One participant at the third of our getting to grips with the new government seminars, this time in Exeter, described Big Society as ‘almost a revolution’ – which can be interpreted in a number of different ways. What should not open to interpretation is the radical change facing the voluntary and community sector over the next few years. This is something that in Exeter, as elsewhere, the sector is quickly coming to terms with…
The discussion – which provides a useful snapshot of the mood on the Big Society frontline – was wide ranging and took us from Parish Plans to public sector pensions, from asset development in Sri Lanka to community development in Wiltshire. I did say it was wide ranging! The participants were an extremely knowledgeable bunch and had very detailed policy knowledge, which they used to good effect to challenge me, each other and themselves.
One of the most prominent themes to come out of the discussion was the lack of explicit reference to equalities issues within the Big Society. Yes, of course there’s stuff about inequality and fairness in there, and that’s positive. But that is not quite the same as talking about particular groups within society who tend to be excluded, marginalised and left out. Tackling inequality needs to take as its starting point an understanding of who it is that is currently unequal (and why). The government’s desire to sweep away performance management, which they regard as bureaucratic, makes it far harder to understand precisely what the problems we face are (and to develop appropriate strategies to address them).
A number of studies from, among others the Institute for Fiscal Studies and the House of Commons Library of the recent emergency budget have suggested that many excluded groups, and poor people generally, will bit hit the hardest by measures to cut public spending. Not only do the Chancellor’s words of a ‘fair’ and ‘progressive’ budget ring hollow, but they undermine the credibility of the Big Society agenda, among people who see it as being completely at odds with the impact of the cuts. The indications are that the Equalities Act will be retained by the new government and the recent NHS reform white paper (apparently) included references to the new socio-economic duty. (I say apparently, because I haven’t read it yet, but the very knowledgeable So’Westers reliably informed me it did!). However, we should not be under any illusion… the equalities duties have not, in my personal opinion, led to any huge change in the experience of ethnic minorities or women.
The retention of equalities legislation is good but needs to be used to hold policy makers to account. The impact of the cuts on poor and excluded groups is difficult to reconcile with the Big Society rhetoric of fairness. As I have said previously, the government faced some extremely difficult decisions on economic policy, but their decisions indicated they were not prepared to ensure the burden was spread equitably among rich and poor. Raising VAT, rather than using income tax to increase tax revenue, indicates that they are comfortable with a disproportionate burden being placed on the shoulders of poor households. This, combined with cuts to public services that poor households rely on which will not be fully known until the spending review is announced, illustrate the tensions between the Big Society and economic policy.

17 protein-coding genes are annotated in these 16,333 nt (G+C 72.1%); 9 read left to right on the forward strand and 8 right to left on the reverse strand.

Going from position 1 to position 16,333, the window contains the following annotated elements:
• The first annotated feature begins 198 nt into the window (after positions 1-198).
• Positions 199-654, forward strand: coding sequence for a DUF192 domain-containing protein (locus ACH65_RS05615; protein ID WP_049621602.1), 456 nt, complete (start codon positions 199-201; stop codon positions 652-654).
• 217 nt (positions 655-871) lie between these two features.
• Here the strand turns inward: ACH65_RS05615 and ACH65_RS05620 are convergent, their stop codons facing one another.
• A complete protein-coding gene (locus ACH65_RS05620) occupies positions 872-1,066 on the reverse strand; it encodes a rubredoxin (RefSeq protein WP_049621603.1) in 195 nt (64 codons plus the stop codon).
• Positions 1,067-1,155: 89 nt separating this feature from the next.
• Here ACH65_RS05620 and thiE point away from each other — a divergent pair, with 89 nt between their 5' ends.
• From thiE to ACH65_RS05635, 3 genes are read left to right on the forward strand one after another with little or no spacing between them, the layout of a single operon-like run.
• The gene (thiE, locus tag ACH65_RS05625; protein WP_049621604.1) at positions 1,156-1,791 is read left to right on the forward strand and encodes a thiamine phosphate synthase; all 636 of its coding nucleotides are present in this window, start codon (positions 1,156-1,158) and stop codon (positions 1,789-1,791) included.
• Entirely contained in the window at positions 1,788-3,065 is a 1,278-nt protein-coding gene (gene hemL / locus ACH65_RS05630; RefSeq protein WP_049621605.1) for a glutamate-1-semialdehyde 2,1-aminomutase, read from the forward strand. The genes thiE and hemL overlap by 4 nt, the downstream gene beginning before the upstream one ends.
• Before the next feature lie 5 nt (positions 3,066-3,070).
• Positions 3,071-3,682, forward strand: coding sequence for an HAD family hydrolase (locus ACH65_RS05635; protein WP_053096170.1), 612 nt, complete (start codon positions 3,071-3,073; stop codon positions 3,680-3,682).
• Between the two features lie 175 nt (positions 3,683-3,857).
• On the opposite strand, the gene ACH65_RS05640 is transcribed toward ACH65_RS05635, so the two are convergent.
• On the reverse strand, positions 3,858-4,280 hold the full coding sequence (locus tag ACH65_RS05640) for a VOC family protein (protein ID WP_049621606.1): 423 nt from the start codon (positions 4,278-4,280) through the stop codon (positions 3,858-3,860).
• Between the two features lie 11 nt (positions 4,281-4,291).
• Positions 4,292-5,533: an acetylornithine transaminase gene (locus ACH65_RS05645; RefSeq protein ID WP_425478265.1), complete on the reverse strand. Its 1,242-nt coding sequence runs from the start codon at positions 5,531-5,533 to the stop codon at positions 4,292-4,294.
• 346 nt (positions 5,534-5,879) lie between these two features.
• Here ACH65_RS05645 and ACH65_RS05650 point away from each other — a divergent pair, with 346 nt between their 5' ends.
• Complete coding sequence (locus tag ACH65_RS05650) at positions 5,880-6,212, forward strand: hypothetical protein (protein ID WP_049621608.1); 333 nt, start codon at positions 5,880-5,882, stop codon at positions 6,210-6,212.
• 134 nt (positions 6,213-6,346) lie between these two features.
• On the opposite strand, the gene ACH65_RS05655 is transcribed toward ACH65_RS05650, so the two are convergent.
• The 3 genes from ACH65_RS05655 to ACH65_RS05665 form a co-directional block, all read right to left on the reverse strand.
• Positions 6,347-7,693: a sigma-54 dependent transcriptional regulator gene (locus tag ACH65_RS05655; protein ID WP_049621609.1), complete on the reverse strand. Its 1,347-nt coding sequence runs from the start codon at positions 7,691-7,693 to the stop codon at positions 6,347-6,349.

And that is really the greatest challenge that David Cameron and his colleagues face in building widespread public support for the Big Society agenda. The credibility of the Big Society is significantly undermined by the impact of economic policy on charities and voluntary groups, as announcements of cuts to funding emerge on an almost daily basis. Not to mention increased demand for services as welfare reform, rising unemployment and public spending cuts will drive more people into hardship and seeking services and support from charities. The recent decision in Croydon (which not too long ago was awarded Beacon status for their relationship with the voluntary and community sector) to slash their support for the sector by almost two-thirds, indicates just how bad things are going to be in many areas.
The spending cuts were never going to be easy, but that makes it even more critical that they are taken in a deliberative and considered way to ensure decisions do not hit the poorest hardest and create more problems in the long term. This requires long-term thinking and a strong vision. Many of us hoped that Big Society offered such a vision and approach, but the signs are that long term thinking is not much in evidence at the moment and the risks are that Big Society will be consigned to the ‘Big Policy Dustbin’ before it’s even had a chance to succeed.